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Date: Thu, 27 Feb 2014 18:32:09 +0400
From: Solar Designer <>
Subject: Re: [PHC] GPU multiplication speed?

On Thu, Feb 27, 2014 at 09:13:52AM -0500, Bill Cox wrote:
> Given this description, I would guess that Script is sped up on GPUs
> only for small memories, like the 128KiB used in LiteCoin.  Large
> memory hashes, such as 1GiB would be limited by memory space on the
> card, and the fact that instructions take something like 11-ish ns
> each.  If that's the case, GPUs should be very bad at large memory
> sized Script hashing.  Is this right?

As I mentioned before, the threshold where current GPUs are on par with
current CPUs per chip appears to be at around 4 MiB for scrypt, as we
know from YAC mining.  How much slower the GPUs will become when the
per-hash memory cost setting grows further we'll know in a few months
when YAC moves to 8 MiB.  Indeed, you can simulate this right now (just
hack a YAC miner's source code), but a monetary incentive might mean more.

> Also, on a GPU, there's nothing special about multiply (maybe 32 bit
> vs 24 is helpful by).  Any memory hashing algorithm will slow down a
> GPU so long as there are enough sequential operations that depend on
> the previous result.


There might or might not be a few cycles of extra latency for a
multiply, but compared to the latency incurred with any instruction this
is only a small advantage (for the defender).

> However, SHA-256, Blake2, and other hash
> functions have a lot of parallelism, so a GPU can interleave
> instructions that don't act on results from the prior few
> instructions, reducing the latency impact.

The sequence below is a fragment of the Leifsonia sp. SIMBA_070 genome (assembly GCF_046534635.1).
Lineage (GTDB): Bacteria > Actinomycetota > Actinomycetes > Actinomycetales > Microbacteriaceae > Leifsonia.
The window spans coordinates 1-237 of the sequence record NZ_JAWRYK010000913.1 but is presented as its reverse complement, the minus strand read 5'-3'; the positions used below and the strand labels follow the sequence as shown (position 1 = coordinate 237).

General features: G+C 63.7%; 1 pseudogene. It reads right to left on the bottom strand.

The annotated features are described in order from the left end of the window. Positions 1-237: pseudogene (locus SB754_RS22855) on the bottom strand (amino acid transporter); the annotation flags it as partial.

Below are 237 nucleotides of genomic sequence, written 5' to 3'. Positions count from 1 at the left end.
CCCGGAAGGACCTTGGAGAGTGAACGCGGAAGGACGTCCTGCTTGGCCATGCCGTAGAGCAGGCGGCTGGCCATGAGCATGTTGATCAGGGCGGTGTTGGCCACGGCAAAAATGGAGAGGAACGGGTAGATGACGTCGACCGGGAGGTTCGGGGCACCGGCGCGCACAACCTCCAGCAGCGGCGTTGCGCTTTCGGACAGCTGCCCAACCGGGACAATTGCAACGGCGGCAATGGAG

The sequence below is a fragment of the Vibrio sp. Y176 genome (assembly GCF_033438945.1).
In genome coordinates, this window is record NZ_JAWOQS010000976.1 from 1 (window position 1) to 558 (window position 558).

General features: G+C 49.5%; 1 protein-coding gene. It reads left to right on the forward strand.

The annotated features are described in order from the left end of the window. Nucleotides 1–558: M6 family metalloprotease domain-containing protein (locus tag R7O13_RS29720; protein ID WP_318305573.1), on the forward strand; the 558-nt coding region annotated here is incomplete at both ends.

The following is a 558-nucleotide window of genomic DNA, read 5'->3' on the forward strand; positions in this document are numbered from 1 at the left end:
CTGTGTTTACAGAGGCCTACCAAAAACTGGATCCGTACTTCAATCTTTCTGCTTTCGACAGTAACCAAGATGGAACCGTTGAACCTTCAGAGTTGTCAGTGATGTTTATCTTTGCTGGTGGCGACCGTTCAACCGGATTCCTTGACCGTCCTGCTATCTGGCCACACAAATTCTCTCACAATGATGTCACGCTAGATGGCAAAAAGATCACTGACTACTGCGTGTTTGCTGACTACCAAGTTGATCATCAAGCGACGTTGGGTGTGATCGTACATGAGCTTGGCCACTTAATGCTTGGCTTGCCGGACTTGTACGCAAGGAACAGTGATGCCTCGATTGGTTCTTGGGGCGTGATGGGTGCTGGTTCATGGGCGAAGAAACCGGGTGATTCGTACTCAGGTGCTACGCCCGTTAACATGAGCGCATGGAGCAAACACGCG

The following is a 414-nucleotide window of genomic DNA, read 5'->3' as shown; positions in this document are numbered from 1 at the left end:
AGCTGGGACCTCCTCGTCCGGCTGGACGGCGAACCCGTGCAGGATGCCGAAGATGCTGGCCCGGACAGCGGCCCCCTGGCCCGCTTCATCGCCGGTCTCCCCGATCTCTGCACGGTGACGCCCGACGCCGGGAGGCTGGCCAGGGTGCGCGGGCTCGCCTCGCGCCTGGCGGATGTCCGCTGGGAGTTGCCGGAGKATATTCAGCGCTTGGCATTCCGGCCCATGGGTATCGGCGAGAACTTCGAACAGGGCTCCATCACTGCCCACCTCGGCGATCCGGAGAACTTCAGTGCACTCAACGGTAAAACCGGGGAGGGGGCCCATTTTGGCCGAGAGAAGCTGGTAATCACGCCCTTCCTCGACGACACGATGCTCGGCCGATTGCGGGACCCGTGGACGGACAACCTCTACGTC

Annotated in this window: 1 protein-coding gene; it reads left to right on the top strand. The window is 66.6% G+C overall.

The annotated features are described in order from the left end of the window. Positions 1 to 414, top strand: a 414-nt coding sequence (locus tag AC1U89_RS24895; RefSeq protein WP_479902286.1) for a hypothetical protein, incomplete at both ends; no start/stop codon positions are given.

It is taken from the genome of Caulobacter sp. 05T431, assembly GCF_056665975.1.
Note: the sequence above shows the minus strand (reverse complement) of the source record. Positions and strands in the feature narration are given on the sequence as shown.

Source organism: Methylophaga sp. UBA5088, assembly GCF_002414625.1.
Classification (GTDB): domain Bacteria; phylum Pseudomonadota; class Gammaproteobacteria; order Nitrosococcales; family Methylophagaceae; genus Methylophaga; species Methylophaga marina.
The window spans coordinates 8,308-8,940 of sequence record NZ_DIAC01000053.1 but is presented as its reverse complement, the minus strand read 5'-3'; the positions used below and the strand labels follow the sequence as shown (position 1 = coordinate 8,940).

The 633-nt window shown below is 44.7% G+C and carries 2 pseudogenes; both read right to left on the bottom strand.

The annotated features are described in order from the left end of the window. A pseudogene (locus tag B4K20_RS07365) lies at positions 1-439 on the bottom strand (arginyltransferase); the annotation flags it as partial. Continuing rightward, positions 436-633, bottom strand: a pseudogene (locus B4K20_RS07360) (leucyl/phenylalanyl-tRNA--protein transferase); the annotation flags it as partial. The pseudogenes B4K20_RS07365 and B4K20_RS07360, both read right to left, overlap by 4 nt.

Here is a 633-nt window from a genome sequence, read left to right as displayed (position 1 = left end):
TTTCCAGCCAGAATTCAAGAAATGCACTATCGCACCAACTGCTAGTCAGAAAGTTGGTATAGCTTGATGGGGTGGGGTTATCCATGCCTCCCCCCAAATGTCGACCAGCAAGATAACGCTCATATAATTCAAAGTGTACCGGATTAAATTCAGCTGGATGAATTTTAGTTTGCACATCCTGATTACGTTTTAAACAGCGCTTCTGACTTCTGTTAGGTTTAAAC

As far as I'm aware, no current code takes advantage of this as it's
incompatible with OpenCL and CUDA programming models, and as GPUs lack
ability to issue more than one instruction per cycle from the same
hardware thread (unlike CPUs).  Also, the parallelism available in those
algorithms is insufficient to make it worthwhile to introduce any kind
of data dependencies across threads.

So e.g. in Litecoin and YAC mining, the parallelism comes purely from
concurrent instances of scrypt.  Their number is doubled via scrypt's
TMTO, though.  ... Oh and yes, this means that the 4 MiB I mentioned
above actually means 2 MiB for a TMTO-unfriendly variation of scrypt.

> If this is correct, wouldn't an effective strategy be to have a long
> chain of sequential operations that depend on the prior result, and to

We have this with bcrypt, yes.

> hash a lot of memory?

Yes, but when it's a lot of memory your latency dependency reduces since
your random memory accesses are not as rapid on the defender's system.

> It wouldn't have to be multiply - anything
> would do, such as a chain of addition, rotation, and XOR.  If I did
> this, causing an 11-ish cycle effective computation time, and hashed 1
> GiB, then a modern Nvidia GPU with 12GiB would only be able to compute
> 12 hashes in parallel due to memory limitations, and his 11-cycle
> latency vs my 1-ish cycles for simple operations should limit his
> advantage to maybe 2x-ish?  If I run 2 threads, than would it be a
> 1x-ish non-advantage?

The advantage from GPUs (comparing currently available CPUs and GPUs)
should become negative at a few MiB or (preferably) less.  For bcrypt,
CPUs and GPUs are on par at bcrypt's 4 KiB. :-)


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